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Journal of Advanced Ceramics  2015, Vol. 4 Issue (2): 142-151    doi: 10.1007/s40145-015-0147-z
Research Article     
The effect of milling additives on powder properties and sintered body microstructure of NiO
aDepartment of Chemistry, New York City College of Technology, City University of New York,300 Jay St., Brooklyn, NY 11201, USA
bThe Air Force Research Labs, Wright-Patterson Air Force Base, OH 45433, USA
cDepartment of Chemistry, Villanova University, 800 E. Lancaster Ave., Villanova, PA 19085, USA
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The evolution of powder particle size, crystal structure, and surface chemistry was evaluated for micron scale NiO powders subjected to impact milling with commonly employed milling additives: methanol, Vertrel XF, and amorphous carbon. The effect of the different comminution protocols on sintered body microstructure was evaluated for high temperature sintering in inert atmosphere (N2). X-ray photoelectron spectroscopy showed that NiO powder surface chemistry is surprisingly sensitive to milling additive choice. In particular, the proportion of powder surface defect sites varied with additive, and methanol left an alcohol or alkoxy residue even after drying. Upon sintering to intermediate temperatures (1100 ℃), scanning electron microscopy (SEM) showed that slurry milled NiO powders exhibit hindered sintering behaviors. This effect was amplified for NiO milled with methanol, in which sub-500 nm grain sizes dominated even after sintering to 1100 ℃. Upon heating to high temperatures (1500 ℃), simultaneous differential scanning calorimetry/thermogravimetric analysis (DSC/TGA) showed that the powders containing carbon residues undergo carbothermal reduction, resulting in a melting transition between 1425 and 1454 ℃. Taken together, the results demonstrated that when processing metal oxide powders for advanced ceramics, the choice of milling additive is crucial as it exerts significant control over sintered body microstructure.

Key wordsnickel oxide      impact milling      sintering      densification      grain growth     
Received: 15 December 2014      Published: 15 April 2015
Corresponding Authors: L. Jay DEINER   
Cite this article:

L. Jay DEINER,Michael A. ROTTMAYER,Bryan C. EIGENBRODT. The effect of milling additives on powder properties and sintered body microstructure of NiO. Journal of Advanced Ceramics, 2015, 4(2): 142-151.

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NiO/C (1.5%)Printex L amorphous carbon, 1.5 wt%
NiO/methanolMethanol (Sigma Aldrich, Anhydrous, 99.8%)
NiO/VertrelVertrel XF (1,1,1,2,2,3,4,5,5,5-decafluoropentane, DuPont)
Table 1 Summary of the samples and milling conditions employed for grinding NiO
SampleMilling time (min)BET surface area (m2/g)BET average particle size (nm)
NiO/C (1.5%)48016.854
Table 2 BET surface areas and estimated particle sizes of NiO powders before and after 480 min of milling
Fig. 1 SEM images of NiO powders after: (a) no milling; (b) 480 min of milling with no additive; (c) 480 min of milling with 1.5% Printex L carbon; (d) 480 min of milling with Vertrel XF; and (e) 480 min of milling with methanol.
Fig. 2 X-ray diffraction data for: (a) unmilled NiO; (b) NiO slurry milled in methanol; (c) NiO slurry milled in Vertrel; (d) dry milled NiO; and (e) NiO dry milled with carbon.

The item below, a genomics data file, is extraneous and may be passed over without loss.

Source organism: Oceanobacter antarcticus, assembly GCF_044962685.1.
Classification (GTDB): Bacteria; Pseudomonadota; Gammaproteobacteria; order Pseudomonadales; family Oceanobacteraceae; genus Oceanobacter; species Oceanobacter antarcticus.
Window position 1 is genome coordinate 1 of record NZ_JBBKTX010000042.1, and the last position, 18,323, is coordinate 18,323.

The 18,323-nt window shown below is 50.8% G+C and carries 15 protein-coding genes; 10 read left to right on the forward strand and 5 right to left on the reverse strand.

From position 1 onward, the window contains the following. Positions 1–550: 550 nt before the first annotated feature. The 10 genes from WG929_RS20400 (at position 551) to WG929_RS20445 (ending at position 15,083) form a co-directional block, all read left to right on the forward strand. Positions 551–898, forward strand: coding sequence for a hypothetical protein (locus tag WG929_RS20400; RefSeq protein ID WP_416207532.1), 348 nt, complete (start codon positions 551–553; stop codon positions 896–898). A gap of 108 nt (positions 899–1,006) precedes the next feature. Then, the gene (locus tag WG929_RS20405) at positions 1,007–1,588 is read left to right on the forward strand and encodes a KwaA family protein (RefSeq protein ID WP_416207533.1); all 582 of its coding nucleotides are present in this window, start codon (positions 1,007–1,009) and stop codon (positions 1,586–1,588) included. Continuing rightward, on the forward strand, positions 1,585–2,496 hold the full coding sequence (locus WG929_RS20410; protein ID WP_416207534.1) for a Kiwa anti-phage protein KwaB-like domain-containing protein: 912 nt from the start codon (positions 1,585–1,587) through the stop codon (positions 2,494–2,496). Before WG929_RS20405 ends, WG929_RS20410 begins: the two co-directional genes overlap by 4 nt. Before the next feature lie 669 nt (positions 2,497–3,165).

Fig. 3 X-ray photoelectron spectroscopy data for the (a) Ni 2p3/2 region and (b) O 1s region of: (i) unmilled NiO; (ii) NiO milled for 480 min with no additive; (iii) NiO milled for 480 min with carbon Printex L; (iv) NiO milled for 480 min with Vertrel XF; and (v) NiO milled for 480 min with methanol.
Unmilled NiONiO milled with no additiveNiO milled with Printex carbonNiO milled with VertrelNiO milled with methanol
Binding energy (eV)529.4529.5529.5529.4529.4
AssignmentLattice oxygenLattice oxygenLattice oxygenLattice oxygenLattice oxygen
Binding energy (eV)531.0531.2531.1530.7531.2
AssignmentDefect oxygenDefect oxygenDefect oxygenDefect oxygenDefect oxygen, alkoxy, OH
Binding energy (eV)528.5528.5
FWHM (eV)1.92.2
AssignmentNon-equilibrium oxygenNon-equilibrium oxygen
Binding energy (eV)533.5
FWHM (eV)1.6
Table 3 Peak fits for the O 1s region of X-ray photoelectron spectroscopy data for NiO before and after undergoing high energy milling treatments
Fig. 4 SEM images of NiO powders sintered in N2 to (a) 1100 ℃ and (b) 1500 ℃. Powders are: (i) NiO unmilled; (ii) NiO milled for 480 min with carbon; (iii) NiO milled for 480 min with methanol; and (iv) NiO milled for 480 min with Vertrel XF.
Fig. 5 (a) Thermogravimetric analysis and (b) differential scanning calorimetry for unmilled NiO (black line), NiO milled with carbon (black line + triangle symbols), NiO milled with methanol (black line + circle symbols), and NiO milled with Vertrel XF (black line + square symbols). In the differential scanning calorimetry traces, exothermic events produce an upward peak.
Fig. 6 Temperature derivative of the weight corrected heat flow from differential scanning calorimetry measurements of unmilled NiO (black line), NiO milled with carbon (black line + triangle symbols), NiO milled with methanol (black line + circle symbols), and NiO milled with Vertrel XF (black line + square symbols) for the temperature ranges of (a) 100–900 ℃ and (b) 1200–1500 ℃. Inset in (b): derivative of the weight corrected heat flow for NiO/C and NiO/methanol (as labeled) in both the forward and reverse scans. The NiO/methanol trace has been multiplied by four in order to be visible on the same scan as the NiO/C trace.
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